The repeated assertion of Prime Minister Imran Khan and his party colleagues that they wouldn’t grant any “national reconciliation ordinance” has pushed the opposition parties to close their ranks. The ordinance was a law which was single-handedly enacted by Musharraf and resulted in changing the constitution to withdraw corruption cases against Bhutto and her spouse, Asif Ali Zardari, along with hundreds of others in return for their support to get him elected as president for the second term.
After a lot of political shuffling before and after the elections, Pakistan is back to the old pattern of its two-camp, bipolar power politics. Two questions are important here — what does the future hold for the opposition parties, and what is likely to be their strategy as the accountability processes are moved against them?
Let me briefly discuss the strategy part first, as the future depends on what they can do and actually succeed in doing within the legislature and outside.
The opposition has a three-pranged strategy woven into the narrative of the PTI: one of an artificial construct that has come into power through a ‘fraudulent’ electoral process.
These parties knew very well what they would be facing if the PTI got elected in the Punjab province and at the center. In the initial stages of the election results, they saw an unfavorable trend, resulting in the fact that even before the complete results had been announced, they questioned the legitimacy of the exercise. Consistent with this predetermined theme, they will continue to raise questions about the PTI’s right to rule.
Secondly, the opposition parties may not allow the PTI to pass any legislation in the Senate where they have a clear majority. Obstructionism is a familiar and well-tested tool of camp-based power politics. Finally, they are well prepared for political agitation, especially if the PPP leaders also go behind bars — something which is widely speculated in the light of a very damning report submitted by the Joint Investigation Taskforce. The report identifies thousands of fake bank accounts and money laundering of hundred of billion of rupees spearheaded by powerful figures within this party.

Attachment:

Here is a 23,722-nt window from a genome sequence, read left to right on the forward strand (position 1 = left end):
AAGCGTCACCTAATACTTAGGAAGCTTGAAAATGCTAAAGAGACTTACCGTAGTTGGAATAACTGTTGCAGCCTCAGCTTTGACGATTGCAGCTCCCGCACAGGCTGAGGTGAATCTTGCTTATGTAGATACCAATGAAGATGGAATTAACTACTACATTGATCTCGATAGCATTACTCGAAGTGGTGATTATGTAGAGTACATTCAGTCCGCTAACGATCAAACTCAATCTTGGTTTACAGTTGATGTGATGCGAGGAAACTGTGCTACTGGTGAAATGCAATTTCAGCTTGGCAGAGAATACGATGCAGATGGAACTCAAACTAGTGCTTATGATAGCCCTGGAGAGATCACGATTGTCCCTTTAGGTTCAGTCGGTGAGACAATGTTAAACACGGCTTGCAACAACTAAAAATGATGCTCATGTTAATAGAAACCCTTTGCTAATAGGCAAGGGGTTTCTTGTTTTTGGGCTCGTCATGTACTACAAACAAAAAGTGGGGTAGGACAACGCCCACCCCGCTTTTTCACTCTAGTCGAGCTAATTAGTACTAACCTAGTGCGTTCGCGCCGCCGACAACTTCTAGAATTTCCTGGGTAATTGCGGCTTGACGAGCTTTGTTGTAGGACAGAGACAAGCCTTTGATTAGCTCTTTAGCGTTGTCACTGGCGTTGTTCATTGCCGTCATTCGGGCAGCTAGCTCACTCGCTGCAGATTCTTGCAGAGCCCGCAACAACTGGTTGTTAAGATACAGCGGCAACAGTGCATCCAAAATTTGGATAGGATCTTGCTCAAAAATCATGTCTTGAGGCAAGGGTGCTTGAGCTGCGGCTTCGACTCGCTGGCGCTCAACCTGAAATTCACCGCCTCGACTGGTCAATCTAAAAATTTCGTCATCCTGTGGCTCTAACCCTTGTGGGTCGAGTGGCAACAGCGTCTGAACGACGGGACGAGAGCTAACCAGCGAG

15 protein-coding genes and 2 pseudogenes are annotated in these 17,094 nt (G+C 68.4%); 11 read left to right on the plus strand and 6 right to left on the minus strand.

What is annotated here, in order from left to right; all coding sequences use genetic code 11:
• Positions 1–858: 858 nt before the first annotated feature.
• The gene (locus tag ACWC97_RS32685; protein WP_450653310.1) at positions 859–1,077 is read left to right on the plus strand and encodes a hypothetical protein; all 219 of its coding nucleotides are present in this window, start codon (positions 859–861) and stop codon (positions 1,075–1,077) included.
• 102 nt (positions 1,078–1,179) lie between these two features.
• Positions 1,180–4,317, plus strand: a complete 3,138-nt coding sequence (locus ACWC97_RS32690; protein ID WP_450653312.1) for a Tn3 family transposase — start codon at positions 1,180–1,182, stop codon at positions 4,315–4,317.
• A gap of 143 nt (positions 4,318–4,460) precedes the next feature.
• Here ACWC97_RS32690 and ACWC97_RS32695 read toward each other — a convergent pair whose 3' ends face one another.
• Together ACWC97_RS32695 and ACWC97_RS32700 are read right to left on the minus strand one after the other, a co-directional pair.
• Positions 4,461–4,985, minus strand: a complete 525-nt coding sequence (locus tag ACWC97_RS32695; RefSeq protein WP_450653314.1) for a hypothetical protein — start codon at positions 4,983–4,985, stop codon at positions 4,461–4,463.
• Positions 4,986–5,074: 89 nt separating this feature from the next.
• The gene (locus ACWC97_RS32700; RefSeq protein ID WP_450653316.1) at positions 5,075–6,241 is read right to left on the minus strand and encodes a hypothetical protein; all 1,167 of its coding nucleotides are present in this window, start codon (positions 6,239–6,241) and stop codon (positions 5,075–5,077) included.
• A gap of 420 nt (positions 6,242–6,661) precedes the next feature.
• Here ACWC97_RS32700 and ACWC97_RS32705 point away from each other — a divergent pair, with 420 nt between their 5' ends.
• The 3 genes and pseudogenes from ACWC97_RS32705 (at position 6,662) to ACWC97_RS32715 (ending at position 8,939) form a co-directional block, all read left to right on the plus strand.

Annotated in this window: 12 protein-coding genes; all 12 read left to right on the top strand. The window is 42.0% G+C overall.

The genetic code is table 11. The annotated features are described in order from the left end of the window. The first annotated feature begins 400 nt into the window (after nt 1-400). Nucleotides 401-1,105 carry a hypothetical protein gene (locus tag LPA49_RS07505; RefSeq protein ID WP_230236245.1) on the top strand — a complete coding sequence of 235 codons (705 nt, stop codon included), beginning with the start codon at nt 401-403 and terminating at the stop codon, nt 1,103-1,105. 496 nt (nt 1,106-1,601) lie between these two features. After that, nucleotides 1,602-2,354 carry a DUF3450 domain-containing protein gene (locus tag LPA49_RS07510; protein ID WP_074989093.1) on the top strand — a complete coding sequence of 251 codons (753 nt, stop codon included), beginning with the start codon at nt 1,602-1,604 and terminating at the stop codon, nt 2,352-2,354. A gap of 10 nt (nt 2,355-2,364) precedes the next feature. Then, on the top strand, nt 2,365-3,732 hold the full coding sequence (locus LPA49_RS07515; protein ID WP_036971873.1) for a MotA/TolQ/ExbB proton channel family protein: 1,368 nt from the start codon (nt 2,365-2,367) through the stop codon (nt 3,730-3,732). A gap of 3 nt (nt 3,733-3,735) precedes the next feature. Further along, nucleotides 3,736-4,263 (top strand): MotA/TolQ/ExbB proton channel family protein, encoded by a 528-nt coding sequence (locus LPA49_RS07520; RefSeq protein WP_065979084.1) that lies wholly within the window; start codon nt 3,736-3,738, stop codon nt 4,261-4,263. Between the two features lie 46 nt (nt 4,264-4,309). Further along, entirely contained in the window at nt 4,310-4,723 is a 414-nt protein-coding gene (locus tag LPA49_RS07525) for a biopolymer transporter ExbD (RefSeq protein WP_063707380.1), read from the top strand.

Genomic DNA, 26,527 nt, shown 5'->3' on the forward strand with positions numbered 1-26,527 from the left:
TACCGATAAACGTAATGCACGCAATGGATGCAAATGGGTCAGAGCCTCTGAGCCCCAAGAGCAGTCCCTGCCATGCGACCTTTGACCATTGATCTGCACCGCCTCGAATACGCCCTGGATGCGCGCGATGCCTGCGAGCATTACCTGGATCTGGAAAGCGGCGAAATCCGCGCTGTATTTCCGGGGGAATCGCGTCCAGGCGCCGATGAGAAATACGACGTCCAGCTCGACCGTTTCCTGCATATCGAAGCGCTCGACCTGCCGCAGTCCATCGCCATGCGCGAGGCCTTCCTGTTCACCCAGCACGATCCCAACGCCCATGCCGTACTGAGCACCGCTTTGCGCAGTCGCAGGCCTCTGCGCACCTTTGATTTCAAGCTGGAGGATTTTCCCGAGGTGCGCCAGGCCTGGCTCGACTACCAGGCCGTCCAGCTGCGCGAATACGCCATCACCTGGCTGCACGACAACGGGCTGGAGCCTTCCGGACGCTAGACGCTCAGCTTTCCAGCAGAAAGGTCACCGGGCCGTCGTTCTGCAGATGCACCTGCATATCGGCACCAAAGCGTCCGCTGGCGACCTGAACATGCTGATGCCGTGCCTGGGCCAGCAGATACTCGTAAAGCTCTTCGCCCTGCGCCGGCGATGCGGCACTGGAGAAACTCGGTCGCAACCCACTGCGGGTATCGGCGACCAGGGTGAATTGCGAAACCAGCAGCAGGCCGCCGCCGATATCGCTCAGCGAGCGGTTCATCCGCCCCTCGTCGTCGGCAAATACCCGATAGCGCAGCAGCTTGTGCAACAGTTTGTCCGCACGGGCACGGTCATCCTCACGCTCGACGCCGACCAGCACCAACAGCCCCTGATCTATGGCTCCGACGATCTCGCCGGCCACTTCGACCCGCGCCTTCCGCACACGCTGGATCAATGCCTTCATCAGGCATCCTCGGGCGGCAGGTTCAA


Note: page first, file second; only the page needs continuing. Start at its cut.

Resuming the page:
There are a number of factors that may frustrate the strategy of the opposition parties. Firstly, the four important organs of the state— the National Assembly, the political executive, the judiciary, and the military— happen to be on the same page in terms of dealing with corruption and accountability. Secondly, they face a popular and populist leader, Imran Khan, who is determined, has grit, and believes he is destined to ‘change’ Pakistan forever. That leaves little room for ‘reconciliation’.
Finally, corruption and accountability of public office holders has gradually come to stir popular national self-imagination in one of the most corrupt countries in the world. The rising middle class, the media, and the laymen believe Pakistan has been left behind in comparison to several nations because of the corruption of the ruling political coalitions. With this image, the old political parties and their opposition may not have a popular base or enjoy the support to discredit accountability as being victimized, selective, or unfair. Having said that, they may go to extremes to confront the PTI government, which is the logical means to go about things in bipolar power politics.
– Rasul Bakhsh Rais is Professor of Political Science in the Department of Humanities and Social Sciences, LUMS, Lahore. His latest book is “Islam, Ethnicity and Power Politics: Constructing Pakistan’s National Identity” (Oxford University Press, 2017).